Nov 18, 2005

Universal Photographic Digital Imaging Guidelines

A group of photographic trade assosiations have banded together to form guidelines and best practices for the reproduction and management of digital image files. The group, UPDIG (Universal Photographic Digital Imaging Guidelines), states the guidelines “aim to clarify issues affecting accurate reproduction and management of digital image files.”

These 15 guidelines — along with the accompanying Best Practices documents — aim to clarify issues affecting accurate reproduction and management of digital image files. Although they largely reflect a photographer’s perspective, anyone working with digital images should find them useful. The guidelines have three primary goals:

* Digital images look the same as they transfer between devices, platforms and vendors.

* Digital images are prepared in the correct resolution, at the correct size, for the device(s) on which they will be viewed or printed.

* Digital images have metadata embedded that conforms to the IPTC standards, making the images searchable, providing usage and contact information, and stating their creators or copyright owners.

The guidelines were prepared by the UPDIG Working Group, an ad-hoc industry consortium, along with allied trade groups and manufacturers.

See the published UPDIG Guidelines

See the Best Practices: Tools and Methods for Applying Guidelines

4 Responses to “Universal Photographic Digital Imaging Guidelines”

  1. Barry Pearson Says:

    I suggest you also file this under “DNG”, for obvious reasons.

    It is one of the indications of how DNG is addressing important aspects of digital photography that aren’t being addressed elsewhere:

  2. John MacLean Says:

    I saw several questionable practices. Here’s just one.

    Consumer Photo Lab Digital Printers – Because these printers do not recognize embedded profiles, it is necessary to convert your files to their profiles, then save them with the profile embedded.

    This goes directly opposite to Ethan’s recommendation here:

    Example color managed editing and printing workflow – #17 Do not embed the profile in the saved file. Frontier, Noritsu, and Agfa printers ignore embedded profiles, so you are only using up disk space. Additionally, many versions of the Fuji Frontier PIC driver crash when given files with profiles embedded. In the File→Save As dialog box, uncheck the “Icc Profile:” box in the Color settings area.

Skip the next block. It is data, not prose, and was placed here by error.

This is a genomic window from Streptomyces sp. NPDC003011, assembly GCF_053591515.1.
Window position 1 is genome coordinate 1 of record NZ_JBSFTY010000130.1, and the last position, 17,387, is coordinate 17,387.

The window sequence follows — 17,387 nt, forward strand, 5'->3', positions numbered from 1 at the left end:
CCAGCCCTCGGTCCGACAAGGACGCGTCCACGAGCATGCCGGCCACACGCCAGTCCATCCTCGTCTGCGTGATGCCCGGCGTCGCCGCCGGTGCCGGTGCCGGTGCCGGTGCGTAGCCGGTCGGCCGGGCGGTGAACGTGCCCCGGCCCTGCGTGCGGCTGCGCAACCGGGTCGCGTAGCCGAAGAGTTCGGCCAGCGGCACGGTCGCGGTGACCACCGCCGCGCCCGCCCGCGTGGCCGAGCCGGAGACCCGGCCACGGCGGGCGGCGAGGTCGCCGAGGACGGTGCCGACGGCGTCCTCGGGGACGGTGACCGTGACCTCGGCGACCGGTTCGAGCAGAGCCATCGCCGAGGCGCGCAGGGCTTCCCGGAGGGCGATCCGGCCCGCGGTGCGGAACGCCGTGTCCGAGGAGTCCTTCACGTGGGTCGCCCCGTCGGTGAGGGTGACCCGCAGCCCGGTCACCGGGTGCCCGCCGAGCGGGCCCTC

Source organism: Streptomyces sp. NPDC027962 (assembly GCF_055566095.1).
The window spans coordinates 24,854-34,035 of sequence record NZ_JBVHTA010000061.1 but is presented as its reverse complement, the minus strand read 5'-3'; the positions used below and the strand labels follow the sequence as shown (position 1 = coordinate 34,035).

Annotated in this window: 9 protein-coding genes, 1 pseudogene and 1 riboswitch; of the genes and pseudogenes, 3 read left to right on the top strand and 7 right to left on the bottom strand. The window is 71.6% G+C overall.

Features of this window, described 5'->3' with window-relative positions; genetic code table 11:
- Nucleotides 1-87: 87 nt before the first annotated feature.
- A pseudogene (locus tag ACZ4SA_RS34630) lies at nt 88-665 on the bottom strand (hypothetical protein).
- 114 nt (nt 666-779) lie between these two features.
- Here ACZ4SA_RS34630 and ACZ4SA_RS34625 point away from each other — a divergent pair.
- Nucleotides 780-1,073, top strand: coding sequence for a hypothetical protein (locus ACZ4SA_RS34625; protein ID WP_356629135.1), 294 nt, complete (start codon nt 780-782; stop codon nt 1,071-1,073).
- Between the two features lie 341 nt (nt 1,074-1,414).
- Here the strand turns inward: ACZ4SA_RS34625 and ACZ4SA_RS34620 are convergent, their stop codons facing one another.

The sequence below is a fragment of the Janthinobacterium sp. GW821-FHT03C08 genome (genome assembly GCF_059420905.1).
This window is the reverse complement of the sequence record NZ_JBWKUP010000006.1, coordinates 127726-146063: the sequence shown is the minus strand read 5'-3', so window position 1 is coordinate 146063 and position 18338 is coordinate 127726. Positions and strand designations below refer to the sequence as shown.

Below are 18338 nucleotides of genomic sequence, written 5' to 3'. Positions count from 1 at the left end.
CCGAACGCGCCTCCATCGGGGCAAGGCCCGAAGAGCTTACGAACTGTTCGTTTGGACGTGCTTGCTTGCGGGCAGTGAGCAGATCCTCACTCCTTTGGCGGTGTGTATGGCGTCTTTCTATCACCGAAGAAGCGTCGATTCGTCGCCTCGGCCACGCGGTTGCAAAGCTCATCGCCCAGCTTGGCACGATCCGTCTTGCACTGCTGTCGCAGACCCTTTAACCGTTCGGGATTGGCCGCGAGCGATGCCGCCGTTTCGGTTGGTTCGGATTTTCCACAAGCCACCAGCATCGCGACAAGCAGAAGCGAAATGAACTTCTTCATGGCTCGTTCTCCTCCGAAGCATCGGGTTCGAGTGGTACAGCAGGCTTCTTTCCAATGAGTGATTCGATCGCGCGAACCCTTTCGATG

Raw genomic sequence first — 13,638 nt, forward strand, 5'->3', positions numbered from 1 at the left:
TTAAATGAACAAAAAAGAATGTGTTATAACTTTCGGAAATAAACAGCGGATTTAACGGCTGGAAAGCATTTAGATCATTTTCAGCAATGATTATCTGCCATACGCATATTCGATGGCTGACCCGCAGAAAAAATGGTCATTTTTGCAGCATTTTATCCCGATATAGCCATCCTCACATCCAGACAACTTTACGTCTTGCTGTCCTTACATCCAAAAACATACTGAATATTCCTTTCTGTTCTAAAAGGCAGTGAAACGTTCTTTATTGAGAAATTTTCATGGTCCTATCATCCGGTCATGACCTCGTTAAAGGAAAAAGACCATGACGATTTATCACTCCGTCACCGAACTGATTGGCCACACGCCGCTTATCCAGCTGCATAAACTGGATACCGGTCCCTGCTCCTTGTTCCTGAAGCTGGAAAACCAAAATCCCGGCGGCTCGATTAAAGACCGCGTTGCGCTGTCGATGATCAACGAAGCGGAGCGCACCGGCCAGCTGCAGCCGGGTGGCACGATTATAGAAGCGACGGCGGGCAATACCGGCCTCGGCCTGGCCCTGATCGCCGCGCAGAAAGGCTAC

3. Richard Anderson Says:


    You are correct. The original language was this:

    Consumer Photo Lab Digital Printers
    There is a free database ICC printer profiles for digital labs worldwide at The printers covered include Fuji Frontier, Noritsu, Agfa D-Lab, LightJet, Durst and Chromira printers, among others. Because these printers do not recognize embedded profiles, it is necessary to convert your files to their profiles. Converting to these profiles will give you the best color fidelity and allow you to soft proof your digital files before committing them to print. Labs that don’t use profiles usually require that submitted files are converted to sRGB and saved without an embedded profile. Using the sRGB color space instead of a custom profile may yield less accurate color lacking the full gamut such printers can produce.

    Unfortunately, other folks felt that this was a mistake. We do everything by consensus, which in this case resulted in incorrect information. This will corrected in the next version.

    In our defense, we did get this web resource produced, and it is helping folks as we speak. If you really want to be part of the solution, John, how about if you communicate your other concerns to me or the the UPDIG group so we can make improvements.


    Richard Anderson, UPDIG chair, principle author.

  4. John MacLean Says:


    I just sent an email to the info@ address. Please let me know what you think?


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